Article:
What we know about Morocco's deadly earthquake

What we know about Morocco’s deadly earthquake

More than 1,000 people died after a strong earthquake with a small magnitude of 6.8 hit Morocco on Friday night near the city of Marrakesh, the largest earthquake to hit the country in decades.

The death toll is rising rapidly as rescue workers search towns and villages around the epicenter in the High Atlas Mountains and walk through the ruins of the ancient city of Marrakesh, which is about 70 kilometers north. Morocco’s leader, King Mohammed VI, has asked the military to carry out search and rescue efforts, and other nations including France, the United Arab Emirates, and Turkey have pledged their support for the operation.

The area near the earthquake’s epicenter is known for its small, picturesque villages nestled in the mountains while Marrakech is an international tourist destination with a history dating back to the Middle Ages. The famous red walls that mark the city limits, and the Kutubiyya mosque in the old city, were both damaged in the earthquake, but the full extent is still unknown.

Many buildings in the old city are hundreds of years old; the Kutubiyya mosque dates back to the 12th century. Because earthquakes are rare in Morocco, buildings are not built to withstand them as they might be in a city like San Francisco or Tokyo. In addition, the earthquake was 18 kilometers underground, according to the United States Geological Survey, which may have increased the damage and indicated a high number of deaths. “I would expect the final number of deaths to go up into the thousands again,” Bill McGuire, a professor from climate and climate risks at the University of London told the Associated Press. As with any major earthquake, aftershocks will lead to further injuries and hamper search and rescue efforts.

Both Marrakesh and its surrounding areas have a high population density, which may have influenced the number of victims. Although the affected area itself has a population of about 1.8 million, parts of Marrakech are more densely populated than Manhattan, according to a New York Times analysis of data from WorldPop, a project from the University of Southampton in Britain.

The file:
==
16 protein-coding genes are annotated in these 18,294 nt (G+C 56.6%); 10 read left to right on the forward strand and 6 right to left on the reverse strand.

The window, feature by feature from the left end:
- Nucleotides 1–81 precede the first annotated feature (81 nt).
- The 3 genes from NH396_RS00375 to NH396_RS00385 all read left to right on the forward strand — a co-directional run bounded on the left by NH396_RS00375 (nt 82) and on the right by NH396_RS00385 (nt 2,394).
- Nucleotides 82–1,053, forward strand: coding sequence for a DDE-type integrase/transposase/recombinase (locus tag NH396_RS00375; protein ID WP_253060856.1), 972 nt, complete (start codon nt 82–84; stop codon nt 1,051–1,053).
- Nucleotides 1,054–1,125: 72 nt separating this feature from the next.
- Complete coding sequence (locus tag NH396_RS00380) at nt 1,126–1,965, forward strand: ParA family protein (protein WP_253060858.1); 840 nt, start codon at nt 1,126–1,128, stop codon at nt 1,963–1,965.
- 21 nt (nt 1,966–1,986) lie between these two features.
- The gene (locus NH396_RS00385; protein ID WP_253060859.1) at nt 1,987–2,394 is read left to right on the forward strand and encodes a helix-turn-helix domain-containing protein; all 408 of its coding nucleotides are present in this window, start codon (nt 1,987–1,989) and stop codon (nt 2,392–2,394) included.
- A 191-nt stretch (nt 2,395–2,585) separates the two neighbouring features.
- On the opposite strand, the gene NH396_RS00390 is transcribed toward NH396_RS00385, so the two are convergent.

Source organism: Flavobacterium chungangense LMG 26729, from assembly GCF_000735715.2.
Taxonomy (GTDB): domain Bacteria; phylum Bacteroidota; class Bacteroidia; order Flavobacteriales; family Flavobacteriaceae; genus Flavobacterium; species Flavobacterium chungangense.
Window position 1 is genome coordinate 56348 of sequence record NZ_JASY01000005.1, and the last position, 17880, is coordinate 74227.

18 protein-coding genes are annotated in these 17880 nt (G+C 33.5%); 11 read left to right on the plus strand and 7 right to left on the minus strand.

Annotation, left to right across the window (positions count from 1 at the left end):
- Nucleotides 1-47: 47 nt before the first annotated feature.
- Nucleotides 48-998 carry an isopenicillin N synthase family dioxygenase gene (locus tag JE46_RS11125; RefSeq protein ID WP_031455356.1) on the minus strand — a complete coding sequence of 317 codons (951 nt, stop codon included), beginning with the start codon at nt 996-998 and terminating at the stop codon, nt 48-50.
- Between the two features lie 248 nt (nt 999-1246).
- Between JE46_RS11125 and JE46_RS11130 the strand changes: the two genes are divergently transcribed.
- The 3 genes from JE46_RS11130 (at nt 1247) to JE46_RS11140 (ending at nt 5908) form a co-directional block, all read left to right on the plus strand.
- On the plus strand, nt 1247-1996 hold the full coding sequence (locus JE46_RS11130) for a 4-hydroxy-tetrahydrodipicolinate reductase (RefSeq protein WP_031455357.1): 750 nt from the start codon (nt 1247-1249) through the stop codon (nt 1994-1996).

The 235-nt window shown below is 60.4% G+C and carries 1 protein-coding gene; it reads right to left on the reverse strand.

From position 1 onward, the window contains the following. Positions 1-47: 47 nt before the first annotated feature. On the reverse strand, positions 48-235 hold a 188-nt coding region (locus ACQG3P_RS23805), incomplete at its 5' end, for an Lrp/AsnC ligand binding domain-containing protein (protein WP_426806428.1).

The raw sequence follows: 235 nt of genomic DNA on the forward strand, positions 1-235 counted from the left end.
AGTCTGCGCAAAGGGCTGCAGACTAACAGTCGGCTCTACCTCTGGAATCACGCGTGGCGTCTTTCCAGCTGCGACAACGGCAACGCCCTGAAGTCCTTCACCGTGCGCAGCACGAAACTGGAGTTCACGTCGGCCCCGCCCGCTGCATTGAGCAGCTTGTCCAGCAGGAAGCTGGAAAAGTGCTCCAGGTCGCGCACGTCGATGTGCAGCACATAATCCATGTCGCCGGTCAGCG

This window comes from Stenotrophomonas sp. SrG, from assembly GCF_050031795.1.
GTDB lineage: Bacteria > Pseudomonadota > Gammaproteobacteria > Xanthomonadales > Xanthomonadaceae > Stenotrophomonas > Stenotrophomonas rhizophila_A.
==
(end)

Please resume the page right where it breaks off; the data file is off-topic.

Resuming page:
Seismology has improved in recent decades and understanding of fault lines and potential earthquake zones is clearer than in the past, which can help drive policy and planning. But it’s still hard to predict when earthquakes will strike – making it all the more important that vulnerable areas are prepared to deal with the disaster.

Here is how the Moroccan government is handling the problem

Morocco has a prime minister, Aziz Akhannouch, but the king has the final say in government affairs, according to the Moroccan constitution. Any international assistance would have to be at Mohammed’s invitation.

The monarchy is an important institution in Morocco’s national identity, and dates back to the 8th century. Mohammed’s father, Hassan II, ruled for 38 years during the post-colonial transition in Morocco and the African continent in general; despite his complicated heritage, he was a prominent figure on the world stage and cultivated friendships with the US and Israel.

Mohammed, however, is often absent from his country, and not on diplomatic trips – he returned to Morocco this spring after a long trip to France and Gabon, and is often seen in the company of the Moroccan Ultimate Fighting Championship fighter Abu Bakr. Azaitare and his brothers. Although they have not been seen nearly since Mohamed’s return, Moroccan media have often disparaged the brothers and expressed concern about their influence on the king, the Financial Times reported last month.

The Royal Moroccan Forces sent helicopters, drones, and airplanes on a search and rescue mission, according to the Associated Press; travel by land to the affected areas has been made very difficult due to traffic and debris from the earthquake. Médecins sans Frontières announced Saturday that it will send a team to Morocco and is already in contact with local authorities.

Mohammed himself has not been seen or heard from since the earthquake; even his order to send search and rescue forces was passed through the Moroccan Army. Although countries such as Japan, Israel, and Turkey have offered support – and three French regions have even pledged $2 million to aid efforts – it is unclear whether the king has accepted the aid.

Although Morocco is relatively stable compared to neighbors such as Libya and Tunisia, it still faces major economic struggles – including an agricultural sector suffering from a prolonged drought, and a tourism industry still reeling from the Covid-19 pandemic, not to mention rising prices due to inflation. in the war in Ukraine.

Friday night’s earthquake is reminiscent of the one that shook southern Turkey and northern Syria in February, where inadequate infrastructure contributed to high casualties and delays in search and rescue efforts. Although reforms to improve the earthquake resistance of buildings were introduced in 2011, they have not been adopted uniformly in all of Morocco’s earthquake zones, the New York Times reported, and quality inspections in poor and rural areas are rare.

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